(This long process eventually led to many donations, including a significant one by Dick Smith, which allowed the establishment of the Recherche Bay Reserve, now managed by the Tasmanian Land Conservancy.)
With Paddy Prosser and Anna Spinaze (on cello), Deb formed the Recherche Baybes (see photo at top of article), writing and performing songs of satire and history to add colour and energy to the campaign. Deb dressed as Louise Giradin, a woman who posed as a man to become steward on the D’Entrecasteaux expedition to Recherche Bay.
“She was a purser disguised as a man, so we thought here’s a ripping yarn. I’m wearing pantaloons and buckled boots and a polonaise skirt and a broad sword and a bodice from Carmody Lane London.”
Singing is still an important part of Deb’s activism. You can see some of Deb’s gorgeous singing here.
Her experience as a performer might help to explain why Deb can so easily and eloquently expound upon her work. At one point while we are talking she illustrates this part of her life by effortlessly breaking into song.
Deb lived at Lune River for over twenty years, collecting specimens, making art, growing food and raising a family.
“So I have all these networks that spring from performance and art and even though I’ve been living in the bush for a long time I’ve kept up those networks. Now when I’m really stepping up and stepping out I do feel supported by my Tasmanian community and my father’s academic community.”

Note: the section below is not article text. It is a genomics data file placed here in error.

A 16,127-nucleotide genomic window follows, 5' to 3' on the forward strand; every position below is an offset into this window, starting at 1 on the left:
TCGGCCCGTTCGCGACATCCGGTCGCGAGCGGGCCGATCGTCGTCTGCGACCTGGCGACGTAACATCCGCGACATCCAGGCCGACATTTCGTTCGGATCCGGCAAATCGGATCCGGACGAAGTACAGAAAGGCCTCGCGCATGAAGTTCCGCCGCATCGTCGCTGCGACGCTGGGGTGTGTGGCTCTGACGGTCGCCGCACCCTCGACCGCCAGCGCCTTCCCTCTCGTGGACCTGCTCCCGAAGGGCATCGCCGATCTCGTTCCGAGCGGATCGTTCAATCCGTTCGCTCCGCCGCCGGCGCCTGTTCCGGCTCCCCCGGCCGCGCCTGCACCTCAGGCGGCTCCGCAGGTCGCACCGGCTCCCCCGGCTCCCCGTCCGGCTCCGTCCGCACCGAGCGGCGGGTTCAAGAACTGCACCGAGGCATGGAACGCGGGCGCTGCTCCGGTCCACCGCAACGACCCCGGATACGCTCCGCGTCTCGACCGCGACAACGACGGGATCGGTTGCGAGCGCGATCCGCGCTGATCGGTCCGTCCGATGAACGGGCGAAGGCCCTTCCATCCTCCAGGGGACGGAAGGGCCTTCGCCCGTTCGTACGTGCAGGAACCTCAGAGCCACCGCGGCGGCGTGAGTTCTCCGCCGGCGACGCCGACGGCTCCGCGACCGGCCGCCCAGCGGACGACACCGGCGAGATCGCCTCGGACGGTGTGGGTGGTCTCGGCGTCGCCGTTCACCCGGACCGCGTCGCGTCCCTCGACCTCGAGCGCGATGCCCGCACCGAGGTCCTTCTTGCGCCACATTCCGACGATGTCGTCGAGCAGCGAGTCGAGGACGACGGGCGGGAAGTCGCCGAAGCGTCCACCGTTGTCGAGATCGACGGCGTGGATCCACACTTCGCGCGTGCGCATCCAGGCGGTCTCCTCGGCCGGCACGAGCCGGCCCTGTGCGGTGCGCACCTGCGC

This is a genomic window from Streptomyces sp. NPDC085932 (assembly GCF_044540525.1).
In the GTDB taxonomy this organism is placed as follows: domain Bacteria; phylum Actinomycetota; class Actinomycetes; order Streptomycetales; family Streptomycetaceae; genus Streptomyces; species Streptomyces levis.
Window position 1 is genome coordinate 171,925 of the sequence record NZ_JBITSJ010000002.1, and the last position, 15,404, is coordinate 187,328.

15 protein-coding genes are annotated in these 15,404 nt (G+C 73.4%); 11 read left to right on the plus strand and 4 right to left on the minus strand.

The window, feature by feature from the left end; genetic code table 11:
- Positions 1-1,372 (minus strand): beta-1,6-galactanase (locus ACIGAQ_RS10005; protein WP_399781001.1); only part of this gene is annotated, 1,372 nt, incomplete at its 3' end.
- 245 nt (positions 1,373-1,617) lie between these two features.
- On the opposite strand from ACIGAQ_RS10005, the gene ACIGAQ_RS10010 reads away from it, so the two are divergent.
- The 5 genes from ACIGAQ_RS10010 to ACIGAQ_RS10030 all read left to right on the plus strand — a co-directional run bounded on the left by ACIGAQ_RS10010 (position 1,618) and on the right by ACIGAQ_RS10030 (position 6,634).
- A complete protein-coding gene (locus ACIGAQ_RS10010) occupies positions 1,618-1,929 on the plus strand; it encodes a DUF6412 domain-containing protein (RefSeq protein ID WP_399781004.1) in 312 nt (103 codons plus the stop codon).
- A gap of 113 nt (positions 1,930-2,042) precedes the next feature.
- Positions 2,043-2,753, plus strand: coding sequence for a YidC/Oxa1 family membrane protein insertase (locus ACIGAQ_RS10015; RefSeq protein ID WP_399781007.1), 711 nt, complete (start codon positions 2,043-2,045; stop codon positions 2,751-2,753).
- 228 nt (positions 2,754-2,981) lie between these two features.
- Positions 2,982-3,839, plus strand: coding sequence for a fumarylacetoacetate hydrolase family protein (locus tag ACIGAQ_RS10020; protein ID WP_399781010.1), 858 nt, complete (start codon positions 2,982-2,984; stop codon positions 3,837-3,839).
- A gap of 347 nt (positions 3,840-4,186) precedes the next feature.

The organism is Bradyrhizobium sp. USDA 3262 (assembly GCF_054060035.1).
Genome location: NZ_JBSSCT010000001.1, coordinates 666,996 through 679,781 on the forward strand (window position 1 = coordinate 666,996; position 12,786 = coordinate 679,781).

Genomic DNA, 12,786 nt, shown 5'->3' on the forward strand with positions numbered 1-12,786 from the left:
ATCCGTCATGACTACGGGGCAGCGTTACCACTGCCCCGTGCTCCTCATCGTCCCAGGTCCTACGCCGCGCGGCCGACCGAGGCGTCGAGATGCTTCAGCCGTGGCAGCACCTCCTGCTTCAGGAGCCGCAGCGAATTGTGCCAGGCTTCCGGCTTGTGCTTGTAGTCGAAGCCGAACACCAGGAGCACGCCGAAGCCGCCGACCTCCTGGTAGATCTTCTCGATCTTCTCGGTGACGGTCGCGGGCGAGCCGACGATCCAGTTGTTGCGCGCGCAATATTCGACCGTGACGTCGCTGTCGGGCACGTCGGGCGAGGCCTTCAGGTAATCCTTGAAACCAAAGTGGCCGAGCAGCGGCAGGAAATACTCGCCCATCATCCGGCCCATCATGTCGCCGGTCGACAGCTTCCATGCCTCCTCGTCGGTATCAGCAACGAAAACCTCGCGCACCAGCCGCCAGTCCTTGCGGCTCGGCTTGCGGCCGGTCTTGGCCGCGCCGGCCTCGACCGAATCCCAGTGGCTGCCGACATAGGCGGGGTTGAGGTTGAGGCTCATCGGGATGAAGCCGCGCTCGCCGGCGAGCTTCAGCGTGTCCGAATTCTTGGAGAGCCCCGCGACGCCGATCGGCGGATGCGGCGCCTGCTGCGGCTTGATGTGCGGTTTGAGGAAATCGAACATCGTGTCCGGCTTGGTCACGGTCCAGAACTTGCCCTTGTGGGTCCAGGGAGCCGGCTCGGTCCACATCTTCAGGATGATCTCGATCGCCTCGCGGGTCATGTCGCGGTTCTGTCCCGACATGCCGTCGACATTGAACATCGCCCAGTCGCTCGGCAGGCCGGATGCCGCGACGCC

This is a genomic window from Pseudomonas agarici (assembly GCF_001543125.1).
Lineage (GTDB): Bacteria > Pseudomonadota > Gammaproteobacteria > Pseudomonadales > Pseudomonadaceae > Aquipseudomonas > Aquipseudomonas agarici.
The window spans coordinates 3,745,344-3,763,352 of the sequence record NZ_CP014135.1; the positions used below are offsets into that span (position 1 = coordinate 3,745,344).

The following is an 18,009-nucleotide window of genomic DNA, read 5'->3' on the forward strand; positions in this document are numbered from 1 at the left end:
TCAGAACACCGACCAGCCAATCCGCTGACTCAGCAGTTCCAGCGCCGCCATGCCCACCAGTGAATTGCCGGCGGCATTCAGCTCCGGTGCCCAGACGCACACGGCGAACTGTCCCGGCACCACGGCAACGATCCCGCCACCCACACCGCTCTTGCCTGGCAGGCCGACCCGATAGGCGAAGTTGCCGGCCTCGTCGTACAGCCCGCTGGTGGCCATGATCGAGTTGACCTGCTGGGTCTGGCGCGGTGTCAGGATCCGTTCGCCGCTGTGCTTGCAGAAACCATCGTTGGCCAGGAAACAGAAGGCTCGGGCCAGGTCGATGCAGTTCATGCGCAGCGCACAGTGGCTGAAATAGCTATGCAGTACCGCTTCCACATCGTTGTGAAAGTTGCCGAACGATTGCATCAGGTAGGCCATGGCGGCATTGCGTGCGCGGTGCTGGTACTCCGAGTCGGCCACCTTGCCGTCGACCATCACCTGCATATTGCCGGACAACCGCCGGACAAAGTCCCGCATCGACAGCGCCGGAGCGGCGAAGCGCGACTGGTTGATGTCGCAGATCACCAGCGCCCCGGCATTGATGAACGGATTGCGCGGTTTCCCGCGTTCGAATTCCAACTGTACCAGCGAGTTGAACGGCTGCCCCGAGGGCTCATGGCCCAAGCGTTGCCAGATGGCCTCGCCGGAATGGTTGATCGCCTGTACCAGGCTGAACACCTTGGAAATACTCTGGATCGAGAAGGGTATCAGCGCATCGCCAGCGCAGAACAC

In 2017, Deborah was awarded a Churchill fellowship* to travel to the UK, France and Florence to study the French botanical record, especially the Labillardière collection, which is spread over many different locations, and to develop artwork and fabric design based on what she finds.
“It’s not just about going into these institutions where the collections are held, it’s about looking at the plates, the engravings – all the dust in the corners of the archives and also the fabric in the fashion houses … I’ll be bringing forward a new body of work on fabric.”